First, look at the trend over the rolling 13 months. Compare January to January and the trend over the 13 months. Second, look at the last three months; Are you trending up or down?

The next question, as it should be with any metric you are using, is to ask why. Why does the ratio move up or down? Dive into this. The numerator in the equation is revenue or milk sold. Therefore, if either are dropping, then the ratio will lower. If the denominator goes up, you will have added staff, and the ratio will decline as well. Look at which number changed (milk sold or employees) and ask yourself if you know why. Ask yourself whether this is reasonable. Find out why milk sold went down or fully understand why staff were added and when there will be a return on that investment in human capital. What is or has employee turnover been? (If you need to calculate that number, see “How to make employees an appreciating asset, not a cost” in Aug. 25, 2020 Progressive Dairy issue.)

Are employees using your current technology to its fullest advantage? What training can you do to increase efficiency? Do you have the right people in the right seats for your business to operate efficiently? Do you need a business coach to assist you in the evaluation of your efficiency, someone who is not as attached to the operation as you are? If the trend continues to decline, then hard questions must be asked or profitability will continue to decline. At some point, a decision to reduce staffing levels or find ways to increase efficiency, milk sold, or milk price will need to be enacted.

What about an increasing ratio? This is usually a good problem to have. It shows your productivity or efficiency is gaining ground. This should translate into increased profits. If not, again, it is time to ask: Why? If you are seeing an increased ratio, it is still important to ask why. It is key to understand why the operation is being successful; you want to keep doing what got you there and repeat. However, it can signal an overworked staff. At some point, your ratio will indicate your staff is working long hours, and this can only go so far before there are consequences to being overworked. Evaluating this along with using what you see and hear will guide you to understand at what ratio level it is time to hire additional staff. Waiting until staff leave or their productivity declines due to overwork is reacting later than is appropriate.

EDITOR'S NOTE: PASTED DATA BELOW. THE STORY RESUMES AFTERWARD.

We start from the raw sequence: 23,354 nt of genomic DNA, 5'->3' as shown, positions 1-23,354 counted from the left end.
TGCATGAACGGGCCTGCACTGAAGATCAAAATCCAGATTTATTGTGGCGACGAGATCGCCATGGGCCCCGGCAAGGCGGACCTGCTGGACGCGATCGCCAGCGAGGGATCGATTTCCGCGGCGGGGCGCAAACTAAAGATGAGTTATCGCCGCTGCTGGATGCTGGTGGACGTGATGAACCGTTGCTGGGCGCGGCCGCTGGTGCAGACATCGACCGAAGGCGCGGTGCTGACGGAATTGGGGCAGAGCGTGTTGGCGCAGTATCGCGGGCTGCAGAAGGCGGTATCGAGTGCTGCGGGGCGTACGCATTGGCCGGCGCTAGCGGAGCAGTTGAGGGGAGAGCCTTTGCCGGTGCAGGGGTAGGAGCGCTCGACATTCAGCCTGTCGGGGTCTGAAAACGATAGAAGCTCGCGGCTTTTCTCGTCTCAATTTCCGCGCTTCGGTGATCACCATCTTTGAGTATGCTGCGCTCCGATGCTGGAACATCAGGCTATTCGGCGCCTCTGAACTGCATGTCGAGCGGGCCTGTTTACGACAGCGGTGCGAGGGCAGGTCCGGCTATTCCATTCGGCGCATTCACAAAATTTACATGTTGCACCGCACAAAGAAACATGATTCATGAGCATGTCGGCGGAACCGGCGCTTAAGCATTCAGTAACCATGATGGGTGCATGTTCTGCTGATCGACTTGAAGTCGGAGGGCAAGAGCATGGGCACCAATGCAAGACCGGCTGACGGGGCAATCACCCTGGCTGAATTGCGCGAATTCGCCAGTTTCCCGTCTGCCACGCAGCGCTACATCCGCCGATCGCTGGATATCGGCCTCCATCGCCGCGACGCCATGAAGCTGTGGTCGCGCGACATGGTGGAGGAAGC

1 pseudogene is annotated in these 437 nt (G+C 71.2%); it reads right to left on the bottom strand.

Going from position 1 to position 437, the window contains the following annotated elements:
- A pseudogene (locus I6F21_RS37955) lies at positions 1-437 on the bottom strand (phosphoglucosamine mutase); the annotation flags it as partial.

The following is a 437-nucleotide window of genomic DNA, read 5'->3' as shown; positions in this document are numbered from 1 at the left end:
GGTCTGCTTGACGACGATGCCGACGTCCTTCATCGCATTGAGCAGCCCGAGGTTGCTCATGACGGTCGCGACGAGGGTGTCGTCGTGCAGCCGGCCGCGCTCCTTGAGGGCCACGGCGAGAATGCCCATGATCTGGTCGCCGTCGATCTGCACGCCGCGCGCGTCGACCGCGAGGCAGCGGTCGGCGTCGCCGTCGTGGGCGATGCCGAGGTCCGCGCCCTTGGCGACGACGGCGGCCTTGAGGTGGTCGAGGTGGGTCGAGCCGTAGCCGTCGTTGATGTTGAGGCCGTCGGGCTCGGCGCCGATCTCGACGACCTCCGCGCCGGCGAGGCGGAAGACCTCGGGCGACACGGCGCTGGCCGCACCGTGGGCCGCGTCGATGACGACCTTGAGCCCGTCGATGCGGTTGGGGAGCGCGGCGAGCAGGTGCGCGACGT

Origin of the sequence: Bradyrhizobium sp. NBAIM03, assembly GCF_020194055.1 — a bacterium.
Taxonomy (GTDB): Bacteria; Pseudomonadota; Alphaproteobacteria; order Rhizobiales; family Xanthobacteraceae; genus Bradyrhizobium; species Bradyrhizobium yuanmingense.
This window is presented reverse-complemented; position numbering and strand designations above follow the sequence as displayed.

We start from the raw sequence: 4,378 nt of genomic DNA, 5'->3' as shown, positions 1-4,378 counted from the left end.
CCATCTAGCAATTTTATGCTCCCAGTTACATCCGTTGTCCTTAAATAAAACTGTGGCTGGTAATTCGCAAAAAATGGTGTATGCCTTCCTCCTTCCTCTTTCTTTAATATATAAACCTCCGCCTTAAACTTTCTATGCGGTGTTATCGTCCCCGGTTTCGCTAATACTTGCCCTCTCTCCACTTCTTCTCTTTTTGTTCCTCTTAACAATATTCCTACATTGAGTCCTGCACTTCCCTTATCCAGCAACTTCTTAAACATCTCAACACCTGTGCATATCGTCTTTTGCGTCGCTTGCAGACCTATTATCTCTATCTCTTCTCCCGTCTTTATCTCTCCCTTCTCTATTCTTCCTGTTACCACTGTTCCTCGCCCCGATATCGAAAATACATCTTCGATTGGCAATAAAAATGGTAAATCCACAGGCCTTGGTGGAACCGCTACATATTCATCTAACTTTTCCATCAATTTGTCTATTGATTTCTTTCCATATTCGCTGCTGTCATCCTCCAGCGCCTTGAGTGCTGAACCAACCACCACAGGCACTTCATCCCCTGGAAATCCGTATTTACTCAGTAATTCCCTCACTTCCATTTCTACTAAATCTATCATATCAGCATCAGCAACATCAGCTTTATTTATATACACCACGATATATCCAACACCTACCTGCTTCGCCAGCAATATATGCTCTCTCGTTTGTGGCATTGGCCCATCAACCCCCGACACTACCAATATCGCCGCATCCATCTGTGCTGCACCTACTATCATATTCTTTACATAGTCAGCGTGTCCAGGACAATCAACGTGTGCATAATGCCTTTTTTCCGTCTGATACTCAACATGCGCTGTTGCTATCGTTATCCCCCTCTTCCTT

A few words of caution. If the operation changes from Holstein to Jerseys, this needs to be considered, as it will impact the number of pounds of milk sold. Likewise, if milk price takes a major swing either up or down, or a contract decision greatly changes the price and therefore the revenue, take this into account as well. Otherwise, you may be too easy or too hard on the employee productivity question and make incorrect assumptions. Comparing across dairies is a common practice among dairy operators. Using this ratio to do so is appropriate. But only if one understands what they are comparing to. Size of operation affects the ratio, as does the style or type of dairying.

When comparing, it is key to understand both operations that are being held up to each other to know the assumptions you are making. Without knowing, inappropriate conclusions will be made. This ratio is best used to compare yourself to yourself at different time periods and to set goals on hitting a new target level and to evaluate your progress toward reaching that target. An example would be adapting a new technology or adding a new person with a specific skill set and seeing what the impact on productivity is and what kind of time it takes to return on that investment.

Employees are a unique asset to a business. A company that nurtures this asset well and leads it well will reap the benefit of higher productivity and thus a competitive advantage. Employee productivity is one of the last great competitive advantages, and the great news is … it is available to everyone who wants to harness it.  end mark

PHOTO: Getty images.

Bruce Vande Steeg